Vigils held in malls, churches, mosques

People attending a memorial service for the passengers of Flight MH17, at Sri Lanka Buddhist Temple in Kuala Lumpur yesterday.

FROM shopping malls to houses of worship, both secular and religious groups have come together in Kuala Lumpur since last Friday to mourn those who perished in the Malaysia Airlines (MAS) Flight MH17 crash, just four months after the disappearance of Flight MH370.

More than a hundred Buddhist devotees and members of the public turned up for a memorial service at Sri Lanka Buddhist Temple in Jalan Sentul yesterday morning, which also kicked off a fortnight of daily evening prayers at the temple.

The event saw the chanting of sutras led by Venerable Sri Saranankara Nayaka Maha Thera, Chief High Priest of the Judiciary of Malaysia, and Buddhist rites to honour the dead.

The Buddhist rites follow vigils, memorial services and prayers that have been held in churches, mosques and even shopping malls in the country's capital, including a candlelight vigil near Merdeka Square last night.

Graphic designer Rachel Wong, who attended the Buddhist prayer session with a friend, said she was still shocked by the crash of MH17 in eastern Ukraine.

"A tragedy like this shouldn't have happened, and it is far too soon after MH370 disappeared," said the 27-year-old.

"This new tragedy is something I'm not willing to accept, but I have to because it is a fact."

Many others, like chef Nihal Wijeysiviwardena, attended the event with their families. The temple devotee said he took the day off to attend the memorial.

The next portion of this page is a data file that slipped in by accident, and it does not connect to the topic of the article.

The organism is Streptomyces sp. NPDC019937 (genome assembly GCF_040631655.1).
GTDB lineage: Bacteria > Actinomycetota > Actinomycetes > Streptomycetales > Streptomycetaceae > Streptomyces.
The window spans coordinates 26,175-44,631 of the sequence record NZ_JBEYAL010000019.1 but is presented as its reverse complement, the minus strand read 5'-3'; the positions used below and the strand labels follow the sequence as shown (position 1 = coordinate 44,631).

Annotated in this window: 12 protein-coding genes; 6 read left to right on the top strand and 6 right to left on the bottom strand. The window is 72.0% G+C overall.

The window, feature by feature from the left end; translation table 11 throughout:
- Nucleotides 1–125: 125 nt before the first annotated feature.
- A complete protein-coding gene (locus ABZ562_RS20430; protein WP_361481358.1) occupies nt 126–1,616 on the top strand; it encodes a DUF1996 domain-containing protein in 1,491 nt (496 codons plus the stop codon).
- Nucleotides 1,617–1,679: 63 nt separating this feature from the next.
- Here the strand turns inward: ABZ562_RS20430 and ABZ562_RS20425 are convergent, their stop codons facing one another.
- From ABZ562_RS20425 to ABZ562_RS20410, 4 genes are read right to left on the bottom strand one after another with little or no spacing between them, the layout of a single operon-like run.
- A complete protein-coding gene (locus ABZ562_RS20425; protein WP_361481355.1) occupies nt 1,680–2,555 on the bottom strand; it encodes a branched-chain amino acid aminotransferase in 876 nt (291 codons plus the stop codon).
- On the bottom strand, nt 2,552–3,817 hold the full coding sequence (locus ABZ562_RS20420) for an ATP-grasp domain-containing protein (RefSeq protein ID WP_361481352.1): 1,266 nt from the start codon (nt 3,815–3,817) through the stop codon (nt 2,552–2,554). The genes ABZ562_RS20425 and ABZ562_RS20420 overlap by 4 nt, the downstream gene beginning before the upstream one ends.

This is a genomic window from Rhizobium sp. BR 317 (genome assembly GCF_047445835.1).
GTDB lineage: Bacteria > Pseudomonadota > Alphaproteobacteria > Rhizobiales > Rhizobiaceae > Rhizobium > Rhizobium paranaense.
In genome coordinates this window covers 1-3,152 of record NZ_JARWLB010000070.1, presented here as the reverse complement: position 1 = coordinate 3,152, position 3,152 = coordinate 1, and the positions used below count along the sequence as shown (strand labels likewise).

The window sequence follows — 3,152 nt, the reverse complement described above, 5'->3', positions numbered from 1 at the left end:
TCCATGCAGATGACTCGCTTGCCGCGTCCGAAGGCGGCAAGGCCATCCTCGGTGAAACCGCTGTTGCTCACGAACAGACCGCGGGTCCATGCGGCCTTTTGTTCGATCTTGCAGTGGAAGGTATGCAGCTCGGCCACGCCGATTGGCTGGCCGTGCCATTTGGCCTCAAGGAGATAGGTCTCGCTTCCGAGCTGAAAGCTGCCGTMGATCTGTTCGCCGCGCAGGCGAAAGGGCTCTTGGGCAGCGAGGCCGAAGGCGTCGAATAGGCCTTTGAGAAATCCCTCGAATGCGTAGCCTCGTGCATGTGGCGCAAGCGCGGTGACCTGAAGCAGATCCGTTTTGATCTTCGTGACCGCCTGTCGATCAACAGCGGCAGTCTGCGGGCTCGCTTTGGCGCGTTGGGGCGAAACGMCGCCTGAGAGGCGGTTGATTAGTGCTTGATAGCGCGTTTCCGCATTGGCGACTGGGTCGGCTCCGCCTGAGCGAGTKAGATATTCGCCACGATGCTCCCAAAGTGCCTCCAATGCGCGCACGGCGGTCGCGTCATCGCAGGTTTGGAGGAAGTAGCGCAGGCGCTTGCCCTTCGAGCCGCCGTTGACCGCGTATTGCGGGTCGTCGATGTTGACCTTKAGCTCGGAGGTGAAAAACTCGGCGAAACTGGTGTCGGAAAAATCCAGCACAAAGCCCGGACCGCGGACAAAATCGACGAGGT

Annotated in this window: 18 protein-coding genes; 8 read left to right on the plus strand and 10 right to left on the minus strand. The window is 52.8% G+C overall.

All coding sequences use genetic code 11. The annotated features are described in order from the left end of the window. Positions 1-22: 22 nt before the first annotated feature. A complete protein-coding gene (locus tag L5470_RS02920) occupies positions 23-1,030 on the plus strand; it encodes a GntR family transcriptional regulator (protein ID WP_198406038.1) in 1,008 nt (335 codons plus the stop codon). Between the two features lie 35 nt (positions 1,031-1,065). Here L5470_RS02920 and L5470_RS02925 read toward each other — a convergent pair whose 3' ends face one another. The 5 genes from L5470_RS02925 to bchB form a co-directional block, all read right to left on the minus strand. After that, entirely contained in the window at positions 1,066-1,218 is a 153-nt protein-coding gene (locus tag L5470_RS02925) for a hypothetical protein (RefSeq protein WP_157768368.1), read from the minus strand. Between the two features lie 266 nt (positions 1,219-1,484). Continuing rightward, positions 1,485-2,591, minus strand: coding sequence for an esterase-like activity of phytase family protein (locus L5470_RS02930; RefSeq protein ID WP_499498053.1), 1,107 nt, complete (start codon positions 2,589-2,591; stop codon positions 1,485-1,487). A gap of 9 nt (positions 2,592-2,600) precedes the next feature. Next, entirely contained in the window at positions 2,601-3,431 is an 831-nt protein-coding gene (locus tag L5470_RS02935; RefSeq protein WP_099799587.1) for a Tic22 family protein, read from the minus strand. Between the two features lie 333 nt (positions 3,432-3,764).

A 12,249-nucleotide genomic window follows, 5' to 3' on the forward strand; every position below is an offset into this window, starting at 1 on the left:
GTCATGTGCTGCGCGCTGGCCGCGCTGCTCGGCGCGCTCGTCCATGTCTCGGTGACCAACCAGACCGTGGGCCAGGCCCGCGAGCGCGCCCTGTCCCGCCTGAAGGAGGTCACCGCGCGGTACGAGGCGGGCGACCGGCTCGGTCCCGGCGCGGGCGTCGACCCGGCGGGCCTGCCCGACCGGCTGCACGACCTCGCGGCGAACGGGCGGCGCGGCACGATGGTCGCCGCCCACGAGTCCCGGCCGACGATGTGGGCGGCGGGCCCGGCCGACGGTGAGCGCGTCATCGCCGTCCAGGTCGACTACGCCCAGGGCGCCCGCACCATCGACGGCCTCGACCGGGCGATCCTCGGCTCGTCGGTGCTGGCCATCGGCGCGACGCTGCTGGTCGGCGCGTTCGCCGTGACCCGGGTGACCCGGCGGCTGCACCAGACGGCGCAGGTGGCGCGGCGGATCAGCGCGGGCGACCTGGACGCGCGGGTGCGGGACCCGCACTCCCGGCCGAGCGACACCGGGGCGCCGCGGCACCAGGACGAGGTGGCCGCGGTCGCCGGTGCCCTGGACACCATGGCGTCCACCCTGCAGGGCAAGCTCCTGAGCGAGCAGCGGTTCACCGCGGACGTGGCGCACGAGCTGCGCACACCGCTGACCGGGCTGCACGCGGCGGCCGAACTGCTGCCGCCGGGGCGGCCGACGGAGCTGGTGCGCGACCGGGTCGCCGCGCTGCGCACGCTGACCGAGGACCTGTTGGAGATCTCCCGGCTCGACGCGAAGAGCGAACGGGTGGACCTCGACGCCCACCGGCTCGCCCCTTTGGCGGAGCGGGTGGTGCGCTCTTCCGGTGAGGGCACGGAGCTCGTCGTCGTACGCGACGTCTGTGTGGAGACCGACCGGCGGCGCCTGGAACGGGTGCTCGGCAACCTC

"My boss understood why I needed to come," said Mr Wijeysiviwardena, 50. "We can't do anything else, but we can pray for (the passengers)."

Venerable Sri Saranankara, 60, said he felt personally affected by the two MAS disasters because some of the airline's personnel had been regular volunteers in the temple's charity projects for the past 12 years.

"We don't know if there were any volunteers who were crew members on MH17, but there was one volunteer who was on MH370," he added.

The volunteers belonged to a self-help group called Welkins MH (for "wellness" and "kinship").

An MAS employee, who declined to be named, said the group consists of MAS cabin crew and was started so that crew members based in various Malaysian cities could quickly assist one another - such as during an emergency - rather than wait for help from the head office in Kuala Lumpur.

Among the group's self-help efforts was the raising of more than RM40,000 (S$15,600) during Japan's tsunami disaster in 2011 to help 20 affected Japanese cabin crew members.

The group has about 500 core volunteers who help organise charity and developmental events for some 3,600 MAS cabin crew members.

This article was first published on July 21, 2014.
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